At the beginning, a candidate's reputation must last after death, where there is a positive lingering memory of all what he or she did in living out God's will.
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19 of 32 people found the following review helpful By Elizabeth G. Melillo on September 29, 2000
Format: Paperback
Especially in the current climate, where more people are canonised in a year than were in the previous century, the interesting background of the process, and how it has changed in recent decades, is quite interesting.
Unfortunately, the writer has far more understanding of the "legal process" in this area than any of either popular devotion or very obvious reasons why one candidate may be favoured over another. For example, devotion to saints, amongst the general population, often is not at all based on identifying with the total circumstances of the saint's life, but with a particular aspect. The author devotes much time to the lack of being "uninhibited" in bed which would supposedly keep married couples from identifying with Louis and Zelie Martin (whose marriage began rather oddly largely because both had longed for religious life). Aside from that one wonders how he would have known such details, that such are seldom mentioned in polite company much less in archives, and that a couple who had nine children must have not spent all of their time in chapel, it would be ridiculous to think that those devoted to the pair would have sexual inhibitions or a negative attitude as a result. The people I've encountered who wish to see Louis and Zelie canonised are generally those who envy that the Martins had five children who gave their lives to the Church... rather than two who want no part of church at all.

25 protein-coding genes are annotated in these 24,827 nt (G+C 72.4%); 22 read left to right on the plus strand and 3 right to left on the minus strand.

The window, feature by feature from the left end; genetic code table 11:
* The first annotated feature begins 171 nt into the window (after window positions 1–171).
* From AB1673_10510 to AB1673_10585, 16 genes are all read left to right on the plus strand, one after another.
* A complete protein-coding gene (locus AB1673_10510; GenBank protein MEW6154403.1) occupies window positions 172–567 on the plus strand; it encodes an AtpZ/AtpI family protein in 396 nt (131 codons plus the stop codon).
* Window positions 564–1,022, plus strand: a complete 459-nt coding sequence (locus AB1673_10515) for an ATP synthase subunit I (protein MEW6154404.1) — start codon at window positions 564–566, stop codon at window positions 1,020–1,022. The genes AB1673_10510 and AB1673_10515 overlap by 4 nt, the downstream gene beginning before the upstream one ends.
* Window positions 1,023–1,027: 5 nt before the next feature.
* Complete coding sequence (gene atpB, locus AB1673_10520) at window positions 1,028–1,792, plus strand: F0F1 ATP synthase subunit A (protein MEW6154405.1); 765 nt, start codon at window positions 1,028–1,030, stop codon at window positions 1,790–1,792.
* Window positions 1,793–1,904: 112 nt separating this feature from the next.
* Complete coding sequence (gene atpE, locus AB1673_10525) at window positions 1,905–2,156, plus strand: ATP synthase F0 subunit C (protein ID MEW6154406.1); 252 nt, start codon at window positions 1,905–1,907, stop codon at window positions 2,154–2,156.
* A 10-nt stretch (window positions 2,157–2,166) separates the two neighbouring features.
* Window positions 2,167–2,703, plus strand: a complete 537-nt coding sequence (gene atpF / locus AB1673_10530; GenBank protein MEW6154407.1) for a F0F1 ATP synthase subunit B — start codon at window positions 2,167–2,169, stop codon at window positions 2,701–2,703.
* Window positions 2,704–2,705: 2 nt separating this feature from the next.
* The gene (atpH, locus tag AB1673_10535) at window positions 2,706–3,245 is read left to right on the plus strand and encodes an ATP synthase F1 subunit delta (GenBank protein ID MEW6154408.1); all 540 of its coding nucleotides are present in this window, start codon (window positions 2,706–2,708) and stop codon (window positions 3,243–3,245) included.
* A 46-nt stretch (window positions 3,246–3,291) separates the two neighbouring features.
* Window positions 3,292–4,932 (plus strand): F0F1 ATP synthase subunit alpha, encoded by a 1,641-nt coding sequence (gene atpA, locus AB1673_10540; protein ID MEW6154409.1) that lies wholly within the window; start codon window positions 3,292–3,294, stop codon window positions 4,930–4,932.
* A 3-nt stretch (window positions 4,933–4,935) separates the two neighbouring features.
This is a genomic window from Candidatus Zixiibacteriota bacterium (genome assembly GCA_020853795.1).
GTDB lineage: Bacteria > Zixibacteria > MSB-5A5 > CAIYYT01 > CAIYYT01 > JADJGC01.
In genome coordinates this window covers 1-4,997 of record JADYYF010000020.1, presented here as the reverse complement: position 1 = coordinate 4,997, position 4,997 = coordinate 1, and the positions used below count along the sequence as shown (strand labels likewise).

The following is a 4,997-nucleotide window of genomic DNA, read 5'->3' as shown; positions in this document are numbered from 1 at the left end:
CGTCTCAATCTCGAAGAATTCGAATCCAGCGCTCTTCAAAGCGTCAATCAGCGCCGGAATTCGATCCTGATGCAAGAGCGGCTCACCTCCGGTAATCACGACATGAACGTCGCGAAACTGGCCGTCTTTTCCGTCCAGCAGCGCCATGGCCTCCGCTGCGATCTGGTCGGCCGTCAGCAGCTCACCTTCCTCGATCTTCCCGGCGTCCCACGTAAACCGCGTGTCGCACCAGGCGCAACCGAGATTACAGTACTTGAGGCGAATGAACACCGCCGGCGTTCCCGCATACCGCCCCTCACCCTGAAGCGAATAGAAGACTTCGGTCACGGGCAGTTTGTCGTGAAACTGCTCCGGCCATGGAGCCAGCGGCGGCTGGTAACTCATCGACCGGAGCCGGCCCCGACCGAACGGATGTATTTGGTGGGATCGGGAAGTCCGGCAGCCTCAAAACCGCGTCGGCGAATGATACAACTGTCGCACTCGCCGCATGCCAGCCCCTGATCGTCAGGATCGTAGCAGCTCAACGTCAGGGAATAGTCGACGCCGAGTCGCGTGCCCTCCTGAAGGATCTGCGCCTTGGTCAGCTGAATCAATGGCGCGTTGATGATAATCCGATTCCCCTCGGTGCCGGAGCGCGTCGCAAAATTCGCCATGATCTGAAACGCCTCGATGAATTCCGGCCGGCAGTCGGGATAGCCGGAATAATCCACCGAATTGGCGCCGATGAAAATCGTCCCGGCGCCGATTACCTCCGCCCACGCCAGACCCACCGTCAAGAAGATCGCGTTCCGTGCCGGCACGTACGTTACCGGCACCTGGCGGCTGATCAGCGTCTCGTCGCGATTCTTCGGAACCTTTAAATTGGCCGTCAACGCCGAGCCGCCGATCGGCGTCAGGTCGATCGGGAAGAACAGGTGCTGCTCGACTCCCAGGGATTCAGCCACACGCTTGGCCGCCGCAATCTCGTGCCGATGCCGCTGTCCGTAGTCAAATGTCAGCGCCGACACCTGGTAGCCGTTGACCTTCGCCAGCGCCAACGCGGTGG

Part of what marks one for beatification is a continued devotion. Heavens, if two women, both saintly, lived in the same period, and one was the foundress of a religious order, the other a local parent, the fact that the cause of the former would be more likely to endure is simply practical.